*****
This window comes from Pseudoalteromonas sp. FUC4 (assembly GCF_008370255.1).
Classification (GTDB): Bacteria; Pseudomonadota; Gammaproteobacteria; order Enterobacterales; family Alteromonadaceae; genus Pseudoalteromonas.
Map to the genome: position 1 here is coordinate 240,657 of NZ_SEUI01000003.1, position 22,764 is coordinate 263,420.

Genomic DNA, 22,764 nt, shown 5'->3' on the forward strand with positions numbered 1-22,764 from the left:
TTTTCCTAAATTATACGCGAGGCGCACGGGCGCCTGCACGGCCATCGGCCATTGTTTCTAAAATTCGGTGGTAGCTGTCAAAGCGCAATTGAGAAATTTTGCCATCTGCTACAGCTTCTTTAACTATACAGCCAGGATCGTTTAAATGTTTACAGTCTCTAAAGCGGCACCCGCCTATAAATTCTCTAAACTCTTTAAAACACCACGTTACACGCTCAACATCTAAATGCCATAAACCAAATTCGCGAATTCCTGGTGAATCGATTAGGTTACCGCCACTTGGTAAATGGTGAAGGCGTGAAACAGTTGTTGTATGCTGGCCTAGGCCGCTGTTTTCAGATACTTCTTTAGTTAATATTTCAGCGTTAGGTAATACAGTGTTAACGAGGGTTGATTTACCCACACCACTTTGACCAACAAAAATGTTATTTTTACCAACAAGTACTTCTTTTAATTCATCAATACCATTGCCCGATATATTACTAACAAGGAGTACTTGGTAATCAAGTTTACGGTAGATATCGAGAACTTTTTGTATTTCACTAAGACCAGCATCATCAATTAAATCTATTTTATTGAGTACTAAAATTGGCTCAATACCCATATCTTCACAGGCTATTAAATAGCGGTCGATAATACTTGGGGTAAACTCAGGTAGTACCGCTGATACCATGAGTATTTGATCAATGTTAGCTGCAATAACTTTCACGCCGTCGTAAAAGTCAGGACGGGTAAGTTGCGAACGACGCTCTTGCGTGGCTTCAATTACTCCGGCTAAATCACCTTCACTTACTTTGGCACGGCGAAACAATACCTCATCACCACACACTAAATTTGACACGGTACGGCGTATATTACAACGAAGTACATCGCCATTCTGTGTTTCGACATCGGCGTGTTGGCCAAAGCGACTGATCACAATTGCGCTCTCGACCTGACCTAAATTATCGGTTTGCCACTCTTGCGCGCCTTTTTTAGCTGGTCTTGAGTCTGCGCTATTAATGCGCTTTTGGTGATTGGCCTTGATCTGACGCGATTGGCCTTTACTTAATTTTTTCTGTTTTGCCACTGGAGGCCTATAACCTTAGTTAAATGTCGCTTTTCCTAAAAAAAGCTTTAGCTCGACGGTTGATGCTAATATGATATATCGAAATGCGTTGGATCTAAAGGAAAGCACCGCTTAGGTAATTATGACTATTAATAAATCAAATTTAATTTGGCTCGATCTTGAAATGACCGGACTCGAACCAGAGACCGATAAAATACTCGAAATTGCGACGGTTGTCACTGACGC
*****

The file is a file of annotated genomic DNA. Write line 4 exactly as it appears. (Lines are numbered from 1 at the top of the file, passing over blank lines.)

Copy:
Genomic DNA, 22,764 nt, shown 5'->3' on the forward strand with positions numbered 1-22,764 from the left: